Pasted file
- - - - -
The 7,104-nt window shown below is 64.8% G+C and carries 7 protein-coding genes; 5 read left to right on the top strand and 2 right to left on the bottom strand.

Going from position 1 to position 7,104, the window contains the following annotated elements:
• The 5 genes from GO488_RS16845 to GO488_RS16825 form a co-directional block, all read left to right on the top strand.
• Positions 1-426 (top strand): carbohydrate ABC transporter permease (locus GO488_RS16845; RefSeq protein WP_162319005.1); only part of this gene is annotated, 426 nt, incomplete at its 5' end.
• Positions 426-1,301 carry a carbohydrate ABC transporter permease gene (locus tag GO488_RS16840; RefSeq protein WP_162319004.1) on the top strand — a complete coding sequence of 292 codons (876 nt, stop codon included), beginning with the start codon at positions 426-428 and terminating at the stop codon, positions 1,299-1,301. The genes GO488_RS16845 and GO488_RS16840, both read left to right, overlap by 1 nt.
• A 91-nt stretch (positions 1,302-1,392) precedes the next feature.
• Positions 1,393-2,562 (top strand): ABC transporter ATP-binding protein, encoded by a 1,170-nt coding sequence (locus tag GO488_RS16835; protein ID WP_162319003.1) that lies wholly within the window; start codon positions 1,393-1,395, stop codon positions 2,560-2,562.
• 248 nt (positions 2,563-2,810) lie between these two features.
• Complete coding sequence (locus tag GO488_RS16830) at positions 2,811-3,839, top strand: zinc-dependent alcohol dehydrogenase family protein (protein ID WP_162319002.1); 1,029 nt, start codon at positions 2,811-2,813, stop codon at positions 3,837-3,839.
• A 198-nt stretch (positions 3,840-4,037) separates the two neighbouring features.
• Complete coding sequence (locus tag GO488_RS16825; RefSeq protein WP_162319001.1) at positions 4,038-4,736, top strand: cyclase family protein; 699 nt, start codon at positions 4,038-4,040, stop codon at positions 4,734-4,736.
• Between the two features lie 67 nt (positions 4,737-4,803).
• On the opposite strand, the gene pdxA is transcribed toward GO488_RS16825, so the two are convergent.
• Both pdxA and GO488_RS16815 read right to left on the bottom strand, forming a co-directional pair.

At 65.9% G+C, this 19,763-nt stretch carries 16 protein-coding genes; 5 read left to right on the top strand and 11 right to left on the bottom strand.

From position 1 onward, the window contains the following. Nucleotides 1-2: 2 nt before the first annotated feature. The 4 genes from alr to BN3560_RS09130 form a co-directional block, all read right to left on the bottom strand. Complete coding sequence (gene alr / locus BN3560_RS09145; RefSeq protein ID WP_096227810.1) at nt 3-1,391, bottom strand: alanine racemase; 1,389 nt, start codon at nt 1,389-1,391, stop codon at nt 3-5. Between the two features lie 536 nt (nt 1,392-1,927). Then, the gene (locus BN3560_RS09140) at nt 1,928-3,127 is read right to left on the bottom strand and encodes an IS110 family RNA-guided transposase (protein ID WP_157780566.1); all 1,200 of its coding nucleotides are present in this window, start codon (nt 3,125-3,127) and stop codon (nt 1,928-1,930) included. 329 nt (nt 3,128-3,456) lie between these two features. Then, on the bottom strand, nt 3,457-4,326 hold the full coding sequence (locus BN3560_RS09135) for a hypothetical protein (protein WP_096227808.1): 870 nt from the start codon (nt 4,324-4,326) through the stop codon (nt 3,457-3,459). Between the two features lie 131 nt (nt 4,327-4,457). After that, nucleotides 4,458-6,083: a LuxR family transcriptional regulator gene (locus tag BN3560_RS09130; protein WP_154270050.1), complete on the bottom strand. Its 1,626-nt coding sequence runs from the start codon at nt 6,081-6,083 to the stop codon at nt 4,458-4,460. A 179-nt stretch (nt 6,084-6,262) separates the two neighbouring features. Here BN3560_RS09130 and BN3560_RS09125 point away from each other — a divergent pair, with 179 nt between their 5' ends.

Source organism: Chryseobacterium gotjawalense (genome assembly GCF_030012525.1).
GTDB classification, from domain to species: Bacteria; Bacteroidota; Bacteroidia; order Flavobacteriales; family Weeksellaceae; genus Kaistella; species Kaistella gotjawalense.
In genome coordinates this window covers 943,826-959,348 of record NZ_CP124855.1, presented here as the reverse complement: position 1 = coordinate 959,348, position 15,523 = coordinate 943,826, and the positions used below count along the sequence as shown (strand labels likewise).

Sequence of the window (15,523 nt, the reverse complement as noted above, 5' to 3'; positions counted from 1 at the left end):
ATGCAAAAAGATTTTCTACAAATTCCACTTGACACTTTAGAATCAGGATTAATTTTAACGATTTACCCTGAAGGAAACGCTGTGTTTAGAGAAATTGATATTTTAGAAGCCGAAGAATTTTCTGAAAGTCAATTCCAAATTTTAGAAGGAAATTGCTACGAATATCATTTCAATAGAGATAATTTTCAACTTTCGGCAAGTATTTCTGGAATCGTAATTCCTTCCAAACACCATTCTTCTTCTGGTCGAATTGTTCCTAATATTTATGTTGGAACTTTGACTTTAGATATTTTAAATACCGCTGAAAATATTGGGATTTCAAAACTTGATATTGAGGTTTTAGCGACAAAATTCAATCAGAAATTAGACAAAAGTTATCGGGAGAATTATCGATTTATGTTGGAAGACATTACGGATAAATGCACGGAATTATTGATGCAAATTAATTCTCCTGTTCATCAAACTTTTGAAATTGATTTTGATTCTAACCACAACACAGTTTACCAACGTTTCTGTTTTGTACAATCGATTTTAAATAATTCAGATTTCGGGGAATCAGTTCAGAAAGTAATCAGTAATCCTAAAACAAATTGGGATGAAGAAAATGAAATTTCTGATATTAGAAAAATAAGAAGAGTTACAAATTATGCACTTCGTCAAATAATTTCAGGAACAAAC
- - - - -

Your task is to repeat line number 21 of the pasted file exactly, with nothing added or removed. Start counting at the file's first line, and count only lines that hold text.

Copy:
ATGCAAAAAGATTTTCTACAAATTCCACTTGACACTTTAGAATCAGGATTAATTTTAACGATTTACCCTGAAGGAAACGCTGTGTTTAGAGAAATTGATATTTTAGAAGCCGAAGAATTTTCTGAAAGTCAATTCCAAATTTTAGAAGGAAATTGCTACGAATATCATTTCAATAGAGATAATTTTCAACTTTCGGCAAGTATTTCTGGAATCGTAATTCCTTCCAAACACCATTCTTCTTCTGGTCGAATTGTTCCTAATATTTATGTTGGAACTTTGACTTTAGATATTTTAAATACCGCTGAAAATATTGGGATTTCAAAACTTGATATTGAGGTTTTAGCGACAAAATTCAATCAGAAATTAGACAAAAGTTATCGGGAGAATTATCGATTTATGTTGGAAGACATTACGGATAAATGCACGGAATTATTGATGCAAATTAATTCTCCTGTTCATCAAACTTTTGAAATTGATTTTGATTCTAACCACAACACAGTTTACCAACGTTTCTGTTTTGTACAATCGATTTTAAATAATTCAGATTTCGGGGAATCAGTTCAGAAAGTAATCAGTAATCCTAAAACAAATTGGGATGAAGAAAATGAAATTTCTGATATTAGAAAAATAAGAAGAGTTACAAATTATGCACTTCGTCAAATAATTTCAGGAACAAAC